“Environmental issues have become increasingly relevant to our clients and our investors, and have become core to our business,” said Kyung-Ah Park, head of Goldman Sachs’ Environmental Markets Group, in the statement.
“We are leveraging the talents of our people and the breadth of our businesses to facilitate the transition to a low-carbon future and promote sustainable economic growth.”
Beyond the financial benefits
Green bonds have also become attractive for public and private investors because the benefits of the projects they finance support both reductions in greenhouse gas emissions and society’s broader development. This is a decisive factor in the funding process at city and regional levels.
Cities need to understand the full costs and benefits of action and inaction. The cost of doing nothing is measured not only in material damages but also in lost investments, competencies and – in the worst case – lives. Therefore, decision makers should apply a holistic approach when analysing the economic, social and environmental consequences for all stakeholders involved. As an economic expert, I help cities analyse climate investments, which I believe must serve more than one purpose to be attractive:
Investments must be directed at energy and transport infrastructure, climate adaptation, cloudburst mitigation and blue-green infrastructure that reduce CO2 emissions and enhance quality of life. Only by designing multipurpose solutions can we support long-term, sustainable development.
A city that has won international recognition by applying this integrated approach is Copenhagen. The Danish capital has developed an ambitious climate plan, for which it was named the European Green Capital in 2014, and Johanna Partin highlights the political courage the city has shown in aiming to become completely free of fossil fuels by 2050. Financing remains a barrier, but focusing on added benefits could prove a game changer.
Jørgen Abildgaard, Executive Climate Project Director of the City of Copenhagen, argues that a city needs a system that allows knowledge sharing between cities and companies, and a new financial vehicle.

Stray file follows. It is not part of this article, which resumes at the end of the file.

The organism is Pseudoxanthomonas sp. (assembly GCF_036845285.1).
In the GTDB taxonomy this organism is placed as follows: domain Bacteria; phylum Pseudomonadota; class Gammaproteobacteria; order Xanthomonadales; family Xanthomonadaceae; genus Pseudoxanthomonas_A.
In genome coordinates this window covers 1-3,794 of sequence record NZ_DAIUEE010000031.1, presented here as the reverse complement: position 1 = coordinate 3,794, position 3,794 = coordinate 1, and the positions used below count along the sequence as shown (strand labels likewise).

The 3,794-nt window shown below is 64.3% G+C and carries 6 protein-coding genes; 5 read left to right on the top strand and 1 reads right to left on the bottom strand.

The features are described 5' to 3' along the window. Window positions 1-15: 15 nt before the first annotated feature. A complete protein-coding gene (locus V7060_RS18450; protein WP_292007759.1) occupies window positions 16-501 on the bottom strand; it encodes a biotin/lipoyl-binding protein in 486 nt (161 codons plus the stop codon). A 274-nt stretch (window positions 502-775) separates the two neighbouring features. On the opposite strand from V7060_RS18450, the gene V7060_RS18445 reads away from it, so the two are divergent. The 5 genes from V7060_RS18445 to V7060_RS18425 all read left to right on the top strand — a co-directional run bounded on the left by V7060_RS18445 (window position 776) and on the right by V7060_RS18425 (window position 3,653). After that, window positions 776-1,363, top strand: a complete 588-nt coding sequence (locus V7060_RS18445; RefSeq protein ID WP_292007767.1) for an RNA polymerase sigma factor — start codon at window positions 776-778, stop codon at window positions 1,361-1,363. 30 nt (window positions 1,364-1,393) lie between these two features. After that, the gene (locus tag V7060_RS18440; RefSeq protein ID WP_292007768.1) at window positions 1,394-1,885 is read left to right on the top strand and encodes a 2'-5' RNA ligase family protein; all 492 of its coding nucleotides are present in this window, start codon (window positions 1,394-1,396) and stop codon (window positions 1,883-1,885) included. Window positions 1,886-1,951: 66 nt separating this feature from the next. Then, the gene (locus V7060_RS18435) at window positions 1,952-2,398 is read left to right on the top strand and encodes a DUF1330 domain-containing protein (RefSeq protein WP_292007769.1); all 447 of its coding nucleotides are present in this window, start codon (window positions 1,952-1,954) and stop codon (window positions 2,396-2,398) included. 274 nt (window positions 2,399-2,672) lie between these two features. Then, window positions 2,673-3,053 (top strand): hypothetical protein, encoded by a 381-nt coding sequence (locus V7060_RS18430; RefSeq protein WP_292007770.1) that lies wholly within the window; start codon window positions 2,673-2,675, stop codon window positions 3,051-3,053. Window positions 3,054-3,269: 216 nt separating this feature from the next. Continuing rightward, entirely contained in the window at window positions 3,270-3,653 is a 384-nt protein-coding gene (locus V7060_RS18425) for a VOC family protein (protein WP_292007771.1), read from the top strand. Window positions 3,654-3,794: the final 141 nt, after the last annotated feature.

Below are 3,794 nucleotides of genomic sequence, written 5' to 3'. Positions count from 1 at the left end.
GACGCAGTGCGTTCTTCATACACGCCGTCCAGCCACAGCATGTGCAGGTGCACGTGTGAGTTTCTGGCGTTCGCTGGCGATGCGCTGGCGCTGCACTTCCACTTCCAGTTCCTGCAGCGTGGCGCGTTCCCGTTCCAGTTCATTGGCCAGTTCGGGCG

“Finding financing for this transformation is running into a lot of problems. We need financial systems that invite cities to invest massively in infrastructure and other climate solutions. In Copenhagen, we look at secondary benefits. For instance, if you can pinpoint the health benefits of a project, you have an argument to bring to the negotiation table,” said Jørgen Abildgaard during the climate solutions conference in Copenhagen.
The cost of inaction inspires cities to act
From 2010 to 2011, Copenhagen was hit by three destructive cloudbursts, the third one causing USD 1.18 billion in damage. An economic analysis of these climate events estimated that the costs of inaction would triple in 100 years, so Copenhagen included cloudburst mitigation in its climate plan, thus aiming to protect the city and use water as a recreational urban resource.
In the Middle East, the megacity of Jeddah, Saudi Arabia, has also found the cost of doing nothing to be an incentive for investment. An environmental degradation study by Ramboll shows that Jeddah will lose 2-4% of its annual GDP unless something is done to address rapid population growth, water scarcity and pollution. To meet the challenges and improve public life, Ramboll has developed an environmental and social masterplan. A team of 40 specialists has conducted in-depth studies, including environmental impact assessments and cost-benefit analyses, to help resolve current and future environmental and socio-economic problems.
The multidimensional plan will serve as a decision makers’ guide, thus paving the way for Jeddah to become a model for sustainable development in Saudi Arabia.